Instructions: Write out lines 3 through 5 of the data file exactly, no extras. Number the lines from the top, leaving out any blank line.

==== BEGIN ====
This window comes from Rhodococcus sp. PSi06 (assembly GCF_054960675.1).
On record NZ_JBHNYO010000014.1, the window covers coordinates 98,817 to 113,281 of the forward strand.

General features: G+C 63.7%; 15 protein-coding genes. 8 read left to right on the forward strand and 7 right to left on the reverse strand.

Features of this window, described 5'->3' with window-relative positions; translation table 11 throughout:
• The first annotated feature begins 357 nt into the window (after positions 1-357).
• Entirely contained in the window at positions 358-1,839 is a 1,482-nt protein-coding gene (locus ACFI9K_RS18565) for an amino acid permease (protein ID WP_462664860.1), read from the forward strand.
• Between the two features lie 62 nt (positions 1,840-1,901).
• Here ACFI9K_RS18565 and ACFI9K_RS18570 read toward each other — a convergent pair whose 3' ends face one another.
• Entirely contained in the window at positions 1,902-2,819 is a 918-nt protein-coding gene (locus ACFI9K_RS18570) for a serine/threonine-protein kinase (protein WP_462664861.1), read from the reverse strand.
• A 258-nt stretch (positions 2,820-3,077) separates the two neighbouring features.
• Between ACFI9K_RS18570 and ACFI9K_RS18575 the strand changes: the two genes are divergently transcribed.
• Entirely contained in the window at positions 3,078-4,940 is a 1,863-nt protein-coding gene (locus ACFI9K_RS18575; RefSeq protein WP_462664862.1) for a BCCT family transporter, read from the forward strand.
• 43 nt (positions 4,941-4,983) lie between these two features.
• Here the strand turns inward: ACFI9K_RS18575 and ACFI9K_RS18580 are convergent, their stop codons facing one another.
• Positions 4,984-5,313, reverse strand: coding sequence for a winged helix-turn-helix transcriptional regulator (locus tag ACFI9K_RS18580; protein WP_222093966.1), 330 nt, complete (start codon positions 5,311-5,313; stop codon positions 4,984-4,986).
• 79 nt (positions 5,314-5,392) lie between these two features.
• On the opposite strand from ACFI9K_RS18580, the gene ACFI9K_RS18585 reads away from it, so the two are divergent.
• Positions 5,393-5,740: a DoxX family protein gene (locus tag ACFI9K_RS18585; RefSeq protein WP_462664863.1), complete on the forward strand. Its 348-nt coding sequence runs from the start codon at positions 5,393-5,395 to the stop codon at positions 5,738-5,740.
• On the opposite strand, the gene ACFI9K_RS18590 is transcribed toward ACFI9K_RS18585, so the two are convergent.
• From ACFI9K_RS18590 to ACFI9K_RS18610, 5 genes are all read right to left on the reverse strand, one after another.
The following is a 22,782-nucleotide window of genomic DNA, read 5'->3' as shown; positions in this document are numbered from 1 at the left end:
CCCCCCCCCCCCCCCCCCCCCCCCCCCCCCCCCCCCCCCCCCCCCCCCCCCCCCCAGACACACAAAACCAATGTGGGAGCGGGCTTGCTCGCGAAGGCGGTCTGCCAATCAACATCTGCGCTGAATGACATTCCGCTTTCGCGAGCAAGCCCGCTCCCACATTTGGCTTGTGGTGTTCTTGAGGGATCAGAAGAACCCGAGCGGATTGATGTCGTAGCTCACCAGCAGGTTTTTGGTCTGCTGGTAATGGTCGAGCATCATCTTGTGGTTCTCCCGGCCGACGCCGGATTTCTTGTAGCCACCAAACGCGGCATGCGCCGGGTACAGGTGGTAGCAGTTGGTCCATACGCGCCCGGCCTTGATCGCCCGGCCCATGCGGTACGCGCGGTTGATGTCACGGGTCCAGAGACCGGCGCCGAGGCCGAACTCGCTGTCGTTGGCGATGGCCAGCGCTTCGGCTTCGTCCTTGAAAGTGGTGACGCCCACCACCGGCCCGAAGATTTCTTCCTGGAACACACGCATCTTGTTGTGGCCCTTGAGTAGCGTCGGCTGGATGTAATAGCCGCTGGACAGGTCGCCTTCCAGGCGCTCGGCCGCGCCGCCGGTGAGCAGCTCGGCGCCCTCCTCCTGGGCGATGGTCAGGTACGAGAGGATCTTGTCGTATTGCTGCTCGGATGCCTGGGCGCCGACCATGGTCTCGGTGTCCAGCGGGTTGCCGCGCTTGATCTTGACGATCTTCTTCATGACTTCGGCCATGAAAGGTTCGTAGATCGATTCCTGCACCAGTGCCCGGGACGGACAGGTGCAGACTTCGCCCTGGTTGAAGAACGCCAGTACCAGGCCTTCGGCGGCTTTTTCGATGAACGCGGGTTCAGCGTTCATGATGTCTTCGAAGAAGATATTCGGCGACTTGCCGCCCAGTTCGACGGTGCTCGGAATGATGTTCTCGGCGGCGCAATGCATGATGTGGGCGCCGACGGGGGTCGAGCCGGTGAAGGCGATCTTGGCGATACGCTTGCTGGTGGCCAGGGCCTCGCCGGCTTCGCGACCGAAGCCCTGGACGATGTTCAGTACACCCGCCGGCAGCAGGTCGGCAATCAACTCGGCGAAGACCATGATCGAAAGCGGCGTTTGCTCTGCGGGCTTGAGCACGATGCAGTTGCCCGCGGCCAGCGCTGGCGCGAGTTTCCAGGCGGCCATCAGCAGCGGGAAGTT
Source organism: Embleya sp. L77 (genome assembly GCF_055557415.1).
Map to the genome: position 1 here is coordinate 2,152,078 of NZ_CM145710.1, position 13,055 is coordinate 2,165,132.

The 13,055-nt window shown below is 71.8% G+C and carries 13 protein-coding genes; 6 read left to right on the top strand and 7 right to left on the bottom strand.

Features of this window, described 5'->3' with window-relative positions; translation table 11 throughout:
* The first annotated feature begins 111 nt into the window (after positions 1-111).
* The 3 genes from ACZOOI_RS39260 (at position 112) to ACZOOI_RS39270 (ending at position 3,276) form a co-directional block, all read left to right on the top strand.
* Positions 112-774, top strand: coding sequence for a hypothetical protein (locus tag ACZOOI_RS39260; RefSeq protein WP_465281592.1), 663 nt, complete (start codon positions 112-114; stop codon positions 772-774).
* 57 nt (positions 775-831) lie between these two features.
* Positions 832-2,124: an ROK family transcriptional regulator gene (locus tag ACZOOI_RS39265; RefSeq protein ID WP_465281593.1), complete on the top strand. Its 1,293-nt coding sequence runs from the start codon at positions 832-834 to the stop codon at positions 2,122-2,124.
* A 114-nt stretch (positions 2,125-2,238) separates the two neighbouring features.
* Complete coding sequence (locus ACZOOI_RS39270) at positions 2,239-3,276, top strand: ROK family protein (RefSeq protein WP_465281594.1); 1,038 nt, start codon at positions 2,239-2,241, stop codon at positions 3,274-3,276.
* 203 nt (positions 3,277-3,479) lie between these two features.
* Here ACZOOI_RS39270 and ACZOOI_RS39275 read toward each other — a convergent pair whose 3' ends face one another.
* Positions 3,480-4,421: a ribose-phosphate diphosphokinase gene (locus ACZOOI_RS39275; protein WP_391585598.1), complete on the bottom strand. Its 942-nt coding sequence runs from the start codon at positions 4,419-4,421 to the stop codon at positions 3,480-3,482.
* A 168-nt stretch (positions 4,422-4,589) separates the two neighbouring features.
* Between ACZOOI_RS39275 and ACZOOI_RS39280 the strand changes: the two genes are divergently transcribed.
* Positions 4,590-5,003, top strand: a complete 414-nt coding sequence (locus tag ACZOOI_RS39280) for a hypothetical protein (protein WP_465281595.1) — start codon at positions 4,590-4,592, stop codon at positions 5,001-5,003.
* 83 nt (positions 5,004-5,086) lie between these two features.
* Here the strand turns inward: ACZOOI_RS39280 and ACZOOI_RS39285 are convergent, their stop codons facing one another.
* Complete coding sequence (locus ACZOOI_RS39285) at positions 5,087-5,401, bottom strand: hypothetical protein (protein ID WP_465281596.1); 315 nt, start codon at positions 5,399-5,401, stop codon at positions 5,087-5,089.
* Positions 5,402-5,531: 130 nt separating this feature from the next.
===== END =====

General features: G+C 63.7%; 15 protein-coding genes. 8 read left to right on the forward strand and 7 right to left on the reverse strand.

Features of this window, described 5'->3' with window-relative positions; translation table 11 throughout:
• The first annotated feature begins 357 nt into the window (after positions 1-357).